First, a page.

Fig. 1
figure 1

Schematic representation of the different types of optical emission in relation to radioactive emissions. a Radioactive emission of a gamma or a beta+ coming from a radionuclide. b Enzymatic conversion of a substrate leading to the emission of bioluminescence light. c Excitation of a fluorescent dye resulting in the emission of light. d Generation of Cerenkov emission by beta-particles travelling through a medium. e Combining a radioactive and a fluorescent group on one molecule yields radiotracers with an optical signature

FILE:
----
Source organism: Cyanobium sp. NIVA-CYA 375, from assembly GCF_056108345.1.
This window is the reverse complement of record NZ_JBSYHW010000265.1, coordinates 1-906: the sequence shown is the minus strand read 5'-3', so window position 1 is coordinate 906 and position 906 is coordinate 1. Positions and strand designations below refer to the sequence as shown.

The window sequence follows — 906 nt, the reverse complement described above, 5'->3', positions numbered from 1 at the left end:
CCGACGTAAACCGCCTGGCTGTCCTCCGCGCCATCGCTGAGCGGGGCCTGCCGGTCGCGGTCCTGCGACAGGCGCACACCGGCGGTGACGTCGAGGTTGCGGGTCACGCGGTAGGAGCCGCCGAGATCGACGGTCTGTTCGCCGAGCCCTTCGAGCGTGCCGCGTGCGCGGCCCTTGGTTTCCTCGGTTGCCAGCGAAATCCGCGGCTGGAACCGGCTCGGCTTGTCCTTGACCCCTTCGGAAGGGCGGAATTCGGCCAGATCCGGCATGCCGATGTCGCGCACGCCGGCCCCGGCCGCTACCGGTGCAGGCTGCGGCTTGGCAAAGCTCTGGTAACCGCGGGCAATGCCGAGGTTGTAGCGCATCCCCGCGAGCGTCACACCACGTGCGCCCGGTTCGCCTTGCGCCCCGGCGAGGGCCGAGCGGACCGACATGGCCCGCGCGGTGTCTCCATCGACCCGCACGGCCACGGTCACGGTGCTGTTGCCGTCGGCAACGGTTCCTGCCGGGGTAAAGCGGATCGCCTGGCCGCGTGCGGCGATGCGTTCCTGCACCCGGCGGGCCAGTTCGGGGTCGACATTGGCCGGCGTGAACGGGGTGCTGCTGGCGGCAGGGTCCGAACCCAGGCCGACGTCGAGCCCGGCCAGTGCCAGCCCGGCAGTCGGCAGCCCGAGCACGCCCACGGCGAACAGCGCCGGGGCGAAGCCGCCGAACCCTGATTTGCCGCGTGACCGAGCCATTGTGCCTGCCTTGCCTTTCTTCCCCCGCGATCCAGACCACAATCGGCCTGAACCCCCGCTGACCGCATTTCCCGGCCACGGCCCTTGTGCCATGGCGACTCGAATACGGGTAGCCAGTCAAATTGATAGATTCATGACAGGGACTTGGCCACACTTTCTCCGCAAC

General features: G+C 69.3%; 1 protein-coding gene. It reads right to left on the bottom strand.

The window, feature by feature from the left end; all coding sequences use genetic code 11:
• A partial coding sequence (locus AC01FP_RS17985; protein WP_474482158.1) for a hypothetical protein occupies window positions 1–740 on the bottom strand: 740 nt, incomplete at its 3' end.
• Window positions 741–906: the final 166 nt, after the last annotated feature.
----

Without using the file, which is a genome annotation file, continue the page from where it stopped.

Alternatively, hybrid (combined radioactive and fluorescent) derivatives of known radiotracers can be developed. Because fluorescent dyes are incorporated in these designs, the photon flux is about three orders of magnitude larger than Cerenkov emissions, and the wavelength of the emission can be tuned by altering the structure of the organic dye [3]. Given the size and lipophilicity of the most common fluorescent dyes, it is likely that the introduction of fluorescent groups will lead to probe affinities and distribution profiles that differ from the parent radiotracer. One may reason that instead of hybrid probes, probe pairs could be applied for sequential preoperative nuclear imaging and intraoperative fluorescence imaging. However, a practical limitation of fluorescent probes is the restricted ability to quantify their kinetics and biodistribution profiles during the preclinical evaluation process. Fluorescence cannot be used for true quantitative pharmacokinetic and distribution studies. We found that the radioactive component of hybrid tracers can compensate for this shortcoming, either as an intermediate step or as final product [7]. The quantitative feedback provided by hybrid tracers can therefore help optimize the kinetics, biodistribution and dose in relation to signal intensity. Note: a direct correlation between the doses needed for nuclear medicine-based imaging and the signal intensities obtained with fluorescence will help in assessing whether fluorescence tracers can be clinically applied at a tracer dose.